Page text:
Americans’ sense of financial well being improved slightly in October after declining for the past six months and hitting an all-time low in August, according to a new report.
Country Financial, Bloomington, Ill., published this finding in its latest edition of the Country Financial Security Index. Based on a national telephone survey of 3,000 Americans, the index is an aggregate of various factors comprising financial security, including savings and investments, financial planning, retirement, education and asset protection.
Country Financial reports that the index inched up 0.8 points to 63.2, driven by an uptick in nearly all aspects of financial security.
The number of people rating their overall financial security positively (36%) and those able to set aside money for savings or investments (44%) both increased two points. These short-term upticks, the study says, might have improved Americans’ long-term outlook.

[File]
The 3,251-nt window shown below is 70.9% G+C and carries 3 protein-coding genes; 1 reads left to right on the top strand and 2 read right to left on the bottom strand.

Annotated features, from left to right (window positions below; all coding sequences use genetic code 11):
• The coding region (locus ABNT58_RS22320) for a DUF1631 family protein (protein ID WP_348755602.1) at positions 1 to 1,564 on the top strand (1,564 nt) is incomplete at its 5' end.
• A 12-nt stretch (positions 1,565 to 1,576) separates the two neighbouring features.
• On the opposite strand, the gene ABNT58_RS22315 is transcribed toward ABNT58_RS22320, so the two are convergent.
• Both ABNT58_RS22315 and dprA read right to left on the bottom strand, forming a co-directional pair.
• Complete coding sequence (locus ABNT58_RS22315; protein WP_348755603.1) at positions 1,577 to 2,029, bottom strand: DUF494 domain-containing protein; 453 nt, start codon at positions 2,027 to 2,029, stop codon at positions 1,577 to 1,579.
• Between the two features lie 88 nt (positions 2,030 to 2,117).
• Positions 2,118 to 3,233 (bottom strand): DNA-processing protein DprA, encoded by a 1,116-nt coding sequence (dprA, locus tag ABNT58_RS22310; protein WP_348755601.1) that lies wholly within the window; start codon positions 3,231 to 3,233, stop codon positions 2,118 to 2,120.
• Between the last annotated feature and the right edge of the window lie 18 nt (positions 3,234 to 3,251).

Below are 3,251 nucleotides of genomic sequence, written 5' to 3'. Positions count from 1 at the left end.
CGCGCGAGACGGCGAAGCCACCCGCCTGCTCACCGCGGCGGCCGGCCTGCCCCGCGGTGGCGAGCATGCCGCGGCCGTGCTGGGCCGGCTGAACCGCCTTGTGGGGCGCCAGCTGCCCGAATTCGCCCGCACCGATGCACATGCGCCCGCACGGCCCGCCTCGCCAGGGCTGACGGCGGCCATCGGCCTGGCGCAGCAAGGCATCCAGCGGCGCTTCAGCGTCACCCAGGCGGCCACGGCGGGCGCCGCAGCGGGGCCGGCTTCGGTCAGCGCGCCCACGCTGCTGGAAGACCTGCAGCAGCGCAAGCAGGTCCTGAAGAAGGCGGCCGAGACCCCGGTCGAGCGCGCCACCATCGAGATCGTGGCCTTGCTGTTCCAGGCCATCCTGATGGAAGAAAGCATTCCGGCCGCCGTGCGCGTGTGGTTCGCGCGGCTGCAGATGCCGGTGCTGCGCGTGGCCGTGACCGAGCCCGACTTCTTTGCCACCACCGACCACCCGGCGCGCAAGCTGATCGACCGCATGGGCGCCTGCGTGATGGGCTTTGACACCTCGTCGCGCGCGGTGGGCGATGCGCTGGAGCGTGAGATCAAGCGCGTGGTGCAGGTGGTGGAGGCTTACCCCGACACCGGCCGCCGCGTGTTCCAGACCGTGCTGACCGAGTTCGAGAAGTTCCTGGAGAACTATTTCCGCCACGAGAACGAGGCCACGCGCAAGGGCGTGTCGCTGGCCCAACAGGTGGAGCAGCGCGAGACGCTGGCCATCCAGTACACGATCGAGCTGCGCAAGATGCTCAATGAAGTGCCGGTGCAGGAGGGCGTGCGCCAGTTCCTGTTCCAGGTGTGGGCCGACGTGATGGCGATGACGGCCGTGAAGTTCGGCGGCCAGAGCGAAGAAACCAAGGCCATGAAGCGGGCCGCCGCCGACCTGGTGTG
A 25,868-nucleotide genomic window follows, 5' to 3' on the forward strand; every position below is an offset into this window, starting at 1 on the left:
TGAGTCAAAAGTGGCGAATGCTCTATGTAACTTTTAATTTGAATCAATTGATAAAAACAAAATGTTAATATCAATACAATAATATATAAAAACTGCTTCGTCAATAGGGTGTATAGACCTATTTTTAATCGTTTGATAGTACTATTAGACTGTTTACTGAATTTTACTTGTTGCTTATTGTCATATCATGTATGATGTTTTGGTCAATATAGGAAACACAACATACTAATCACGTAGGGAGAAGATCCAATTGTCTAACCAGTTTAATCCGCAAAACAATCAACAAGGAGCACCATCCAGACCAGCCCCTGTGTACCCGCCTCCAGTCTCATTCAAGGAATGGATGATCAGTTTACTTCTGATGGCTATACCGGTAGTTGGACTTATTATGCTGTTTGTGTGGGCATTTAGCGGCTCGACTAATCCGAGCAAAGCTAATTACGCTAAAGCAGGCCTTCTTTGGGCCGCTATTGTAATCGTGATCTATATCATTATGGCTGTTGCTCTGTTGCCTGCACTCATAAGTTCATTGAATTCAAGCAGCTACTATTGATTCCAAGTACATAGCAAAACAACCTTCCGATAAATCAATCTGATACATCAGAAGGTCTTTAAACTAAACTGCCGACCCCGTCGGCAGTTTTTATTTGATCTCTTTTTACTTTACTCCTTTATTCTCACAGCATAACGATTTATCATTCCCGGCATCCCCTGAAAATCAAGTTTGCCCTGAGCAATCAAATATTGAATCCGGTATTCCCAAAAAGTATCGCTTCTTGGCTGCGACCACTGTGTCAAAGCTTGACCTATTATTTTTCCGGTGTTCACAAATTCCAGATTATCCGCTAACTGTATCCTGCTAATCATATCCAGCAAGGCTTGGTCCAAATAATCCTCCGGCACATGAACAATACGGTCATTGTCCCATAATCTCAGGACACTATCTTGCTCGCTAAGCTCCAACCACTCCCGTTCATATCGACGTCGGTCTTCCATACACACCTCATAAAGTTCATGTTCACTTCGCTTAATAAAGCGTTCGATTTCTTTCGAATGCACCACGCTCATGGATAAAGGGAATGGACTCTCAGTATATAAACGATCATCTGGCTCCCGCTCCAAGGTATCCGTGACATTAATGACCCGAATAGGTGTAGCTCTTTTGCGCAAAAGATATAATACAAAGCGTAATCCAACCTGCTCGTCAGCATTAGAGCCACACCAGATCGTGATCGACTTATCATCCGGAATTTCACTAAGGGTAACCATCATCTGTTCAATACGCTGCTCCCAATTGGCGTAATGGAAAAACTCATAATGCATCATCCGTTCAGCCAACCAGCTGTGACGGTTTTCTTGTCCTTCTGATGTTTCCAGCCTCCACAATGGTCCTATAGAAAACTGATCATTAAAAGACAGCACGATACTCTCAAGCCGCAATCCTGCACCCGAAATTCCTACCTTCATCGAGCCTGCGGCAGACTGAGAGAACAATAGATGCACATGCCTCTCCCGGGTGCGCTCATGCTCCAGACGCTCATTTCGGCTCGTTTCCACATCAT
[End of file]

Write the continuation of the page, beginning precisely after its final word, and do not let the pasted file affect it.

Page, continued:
Respondents reporting that they have enough money for retirement increased to 53% in October from 49% in August. Those indicating they are able to fund a child’s education rose to 57% in October from 54% in August.
Respondents indicating they’re able to live comfortably despite a death or disability also rose to 58% in October from 56% in August.
While Gen Y (18- to 29-year-olds) became more pessimistic about their financial security, the younger half of Gen X (30- to 39-year-olds) expressed the opposite. The number of 30- to 39-year-olds who rate their financial security positively increased nine points to 39%. Eighteen to 29-year-olds who feel this way dropped 14 points to just 21%.
However, for those who sought professional advice, savings increased significantly. Nearly two-thirds (65%) who consulted a financial planner were able to save. That number is 29 points higher than those without a planner.